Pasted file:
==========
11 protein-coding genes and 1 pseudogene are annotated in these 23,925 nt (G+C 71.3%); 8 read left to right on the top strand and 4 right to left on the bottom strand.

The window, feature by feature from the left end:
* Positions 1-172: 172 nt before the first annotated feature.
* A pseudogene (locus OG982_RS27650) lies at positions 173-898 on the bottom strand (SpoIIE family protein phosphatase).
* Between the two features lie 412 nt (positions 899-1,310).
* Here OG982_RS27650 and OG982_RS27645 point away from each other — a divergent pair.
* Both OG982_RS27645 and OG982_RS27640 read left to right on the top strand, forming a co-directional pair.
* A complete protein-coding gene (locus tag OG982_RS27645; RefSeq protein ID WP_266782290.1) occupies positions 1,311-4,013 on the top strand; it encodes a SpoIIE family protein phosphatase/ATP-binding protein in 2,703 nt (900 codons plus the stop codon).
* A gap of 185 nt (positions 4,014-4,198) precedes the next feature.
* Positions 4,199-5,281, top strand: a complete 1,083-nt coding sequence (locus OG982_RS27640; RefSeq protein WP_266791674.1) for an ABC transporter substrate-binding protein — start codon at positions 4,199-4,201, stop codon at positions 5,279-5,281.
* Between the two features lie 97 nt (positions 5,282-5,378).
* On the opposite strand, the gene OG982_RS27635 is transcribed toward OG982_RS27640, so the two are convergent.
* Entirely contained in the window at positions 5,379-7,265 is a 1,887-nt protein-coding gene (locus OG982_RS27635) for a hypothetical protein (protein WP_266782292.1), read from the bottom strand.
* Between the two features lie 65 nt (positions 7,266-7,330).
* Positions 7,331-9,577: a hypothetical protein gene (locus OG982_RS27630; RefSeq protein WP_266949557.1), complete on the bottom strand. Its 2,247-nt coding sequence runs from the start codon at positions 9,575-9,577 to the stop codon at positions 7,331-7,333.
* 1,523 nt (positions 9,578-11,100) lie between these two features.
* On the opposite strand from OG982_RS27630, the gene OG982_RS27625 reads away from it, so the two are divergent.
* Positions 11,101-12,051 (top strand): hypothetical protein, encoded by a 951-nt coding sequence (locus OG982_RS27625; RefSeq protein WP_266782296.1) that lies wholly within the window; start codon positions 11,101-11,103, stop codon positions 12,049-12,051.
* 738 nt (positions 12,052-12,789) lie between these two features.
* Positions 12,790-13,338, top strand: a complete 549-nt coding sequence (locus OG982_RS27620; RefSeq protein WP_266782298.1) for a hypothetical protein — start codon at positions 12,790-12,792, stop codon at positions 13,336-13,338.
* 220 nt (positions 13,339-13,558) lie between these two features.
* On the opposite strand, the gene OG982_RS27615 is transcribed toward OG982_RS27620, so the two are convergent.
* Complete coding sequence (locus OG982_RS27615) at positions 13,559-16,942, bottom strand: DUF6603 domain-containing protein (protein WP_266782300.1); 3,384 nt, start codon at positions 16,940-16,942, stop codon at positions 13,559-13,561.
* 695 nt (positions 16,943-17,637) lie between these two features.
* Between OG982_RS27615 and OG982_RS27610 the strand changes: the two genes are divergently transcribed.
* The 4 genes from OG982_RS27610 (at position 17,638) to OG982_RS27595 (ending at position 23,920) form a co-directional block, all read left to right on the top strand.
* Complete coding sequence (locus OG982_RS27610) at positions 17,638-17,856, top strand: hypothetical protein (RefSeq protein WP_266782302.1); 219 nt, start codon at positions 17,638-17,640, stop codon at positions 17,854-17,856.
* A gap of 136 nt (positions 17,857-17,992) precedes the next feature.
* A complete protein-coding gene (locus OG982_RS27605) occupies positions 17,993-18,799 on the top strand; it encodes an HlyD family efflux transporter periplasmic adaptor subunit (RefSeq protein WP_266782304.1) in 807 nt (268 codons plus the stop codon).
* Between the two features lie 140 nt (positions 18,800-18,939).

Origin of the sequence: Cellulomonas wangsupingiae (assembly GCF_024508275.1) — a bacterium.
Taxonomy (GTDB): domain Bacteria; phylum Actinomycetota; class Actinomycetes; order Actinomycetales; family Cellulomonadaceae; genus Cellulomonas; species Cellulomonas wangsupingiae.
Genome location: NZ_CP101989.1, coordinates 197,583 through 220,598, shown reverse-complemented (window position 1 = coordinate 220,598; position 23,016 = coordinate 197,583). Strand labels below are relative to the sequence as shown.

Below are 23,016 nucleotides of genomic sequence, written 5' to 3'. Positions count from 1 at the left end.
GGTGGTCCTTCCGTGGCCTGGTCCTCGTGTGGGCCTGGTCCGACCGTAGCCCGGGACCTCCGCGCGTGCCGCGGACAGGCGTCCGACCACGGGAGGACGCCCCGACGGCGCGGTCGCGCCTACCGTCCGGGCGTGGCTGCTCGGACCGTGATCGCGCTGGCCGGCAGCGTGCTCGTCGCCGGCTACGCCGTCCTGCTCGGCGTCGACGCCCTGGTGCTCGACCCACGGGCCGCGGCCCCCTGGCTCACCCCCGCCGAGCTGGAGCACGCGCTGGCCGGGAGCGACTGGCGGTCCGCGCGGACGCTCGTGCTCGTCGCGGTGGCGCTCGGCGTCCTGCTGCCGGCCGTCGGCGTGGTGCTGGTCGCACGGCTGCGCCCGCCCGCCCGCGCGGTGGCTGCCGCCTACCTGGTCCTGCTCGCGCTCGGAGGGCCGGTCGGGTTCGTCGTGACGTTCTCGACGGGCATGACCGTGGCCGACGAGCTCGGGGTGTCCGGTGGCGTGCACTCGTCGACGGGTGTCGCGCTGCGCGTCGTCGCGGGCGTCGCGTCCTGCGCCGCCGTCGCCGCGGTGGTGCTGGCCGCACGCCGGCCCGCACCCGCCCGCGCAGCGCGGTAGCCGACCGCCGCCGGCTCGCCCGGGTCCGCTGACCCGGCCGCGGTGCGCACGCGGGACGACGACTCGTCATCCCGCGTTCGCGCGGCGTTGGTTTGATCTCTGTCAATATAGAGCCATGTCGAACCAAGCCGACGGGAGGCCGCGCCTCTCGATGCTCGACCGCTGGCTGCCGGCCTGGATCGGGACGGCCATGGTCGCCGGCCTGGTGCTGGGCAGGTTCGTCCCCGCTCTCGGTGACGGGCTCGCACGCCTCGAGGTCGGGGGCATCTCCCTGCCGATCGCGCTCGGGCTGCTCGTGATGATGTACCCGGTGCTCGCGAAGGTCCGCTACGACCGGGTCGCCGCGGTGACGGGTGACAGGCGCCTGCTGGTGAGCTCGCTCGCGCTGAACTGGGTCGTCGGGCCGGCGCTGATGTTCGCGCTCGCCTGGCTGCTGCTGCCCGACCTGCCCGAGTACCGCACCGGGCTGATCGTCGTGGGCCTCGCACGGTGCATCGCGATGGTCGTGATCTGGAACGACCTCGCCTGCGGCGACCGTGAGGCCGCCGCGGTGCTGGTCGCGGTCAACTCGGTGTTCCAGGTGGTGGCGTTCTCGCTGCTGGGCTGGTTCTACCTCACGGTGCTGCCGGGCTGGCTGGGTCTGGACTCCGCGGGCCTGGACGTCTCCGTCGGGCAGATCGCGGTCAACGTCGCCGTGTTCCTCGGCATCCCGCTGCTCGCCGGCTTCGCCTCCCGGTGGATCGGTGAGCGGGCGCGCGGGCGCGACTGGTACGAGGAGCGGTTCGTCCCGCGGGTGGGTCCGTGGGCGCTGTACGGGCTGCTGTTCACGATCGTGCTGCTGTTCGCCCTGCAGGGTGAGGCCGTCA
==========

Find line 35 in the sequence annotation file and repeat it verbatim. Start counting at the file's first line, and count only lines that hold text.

GGTGGTCCTTCCGTGGCCTGGTCCTCGTGTGGGCCTGGTCCGACCGTAGCCCGGGACCTCCGCGCGTGCCGCGGACAGGCGTCCGACCACGGGAGGACGCCCCGACGGCGCGGTCGCGCCTACCGTCCGGGCGTGGCTGCTCGGACCGTGATCGCGCTGGCCGGCAGCGTGCTCGTCGCCGGCTACGCCGTCCTGCTCGGCGTCGACGCCCTGGTGCTCGACCCACGGGCCGCGGCCCCCTGGCTCACCCCCGCCGAGCTGGAGCACGCGCTGGCCGGGAGCGACTGGCGGTCCGCGCGGACGCTCGTGCTCGTCGCGGTGGCGCTCGGCGTCCTGCTGCCGGCCGTCGGCGTGGTGCTGGTCGCACGGCTGCGCCCGCCCGCCCGCGCGGTGGCTGCCGCCTACCTGGTCCTGCTCGCGCTCGGAGGGCCGGTCGGGTTCGTCGTGACGTTCTCGACGGGCATGACCGTGGCCGACGAGCTCGGGGTGTCCGGTGGCGTGCACTCGTCGACGGGTGTCGCGCTGCGCGTCGTCGCGGGCGTCGCGTCCTGCGCCGCCGTCGCCGCGGTGGTGCTGGCCGCACGCCGGCCCGCACCCGCCCGCGCAGCGCGGTAGCCGACCGCCGCCGGCTCGCCCGGGTCCGCTGACCCGGCCGCGGTGCGCACGCGGGACGACGACTCGTCATCCCGCGTTCGCGCGGCGTTGGTTTGATCTCTGTCAATATAGAGCCATGTCGAACCAAGCCGACGGGAGGCCGCGCCTCTCGATGCTCGACCGCTGGCTGCCGGCCTGGATCGGGACGGCCATGGTCGCCGGCCTGGTGCTGGGCAGGTTCGTCCCCGCTCTCGGTGACGGGCTCGCACGCCTCGAGGTCGGGGGCATCTCCCTGCCGATCGCGCTCGGGCTGCTCGTGATGATGTACCCGGTGCTCGCGAAGGTCCGCTACGACCGGGTCGCCGCGGTGACGGGTGACAGGCGCCTGCTGGTGAGCTCGCTCGCGCTGAACTGGGTCGTCGGGCCGGCGCTGATGTTCGCGCTCGCCTGGCTGCTGCTGCCCGACCTGCCCGAGTACCGCACCGGGCTGATCGTCGTGGGCCTCGCACGGTGCATCGCGATGGTCGTGATCTGGAACGACCTCGCCTGCGGCGACCGTGAGGCCGCCGCGGTGCTGGTCGCGGTCAACTCGGTGTTCCAGGTGGTGGCGTTCTCGCTGCTGGGCTGGTTCTACCTCACGGTGCTGCCGGGCTGGCTGGGTCTGGACTCCGCGGGCCTGGACGTCTCCGTCGGGCAGATCGCGGTCAACGTCGCCGTGTTCCTCGGCATCCCGCTGCTCGCCGGCTTCGCCTCCCGGTGGATCGGTGAGCGGGCGCGCGGGCGCGACTGGTACGAGGAGCGGTTCGTCCCGCGGGTGGGTCCGTGGGCGCTGTACGGGCTGCTGTTCACGATCGTGCTGCTGTTCGCCCTGCAGGGTGAGGCCGTCA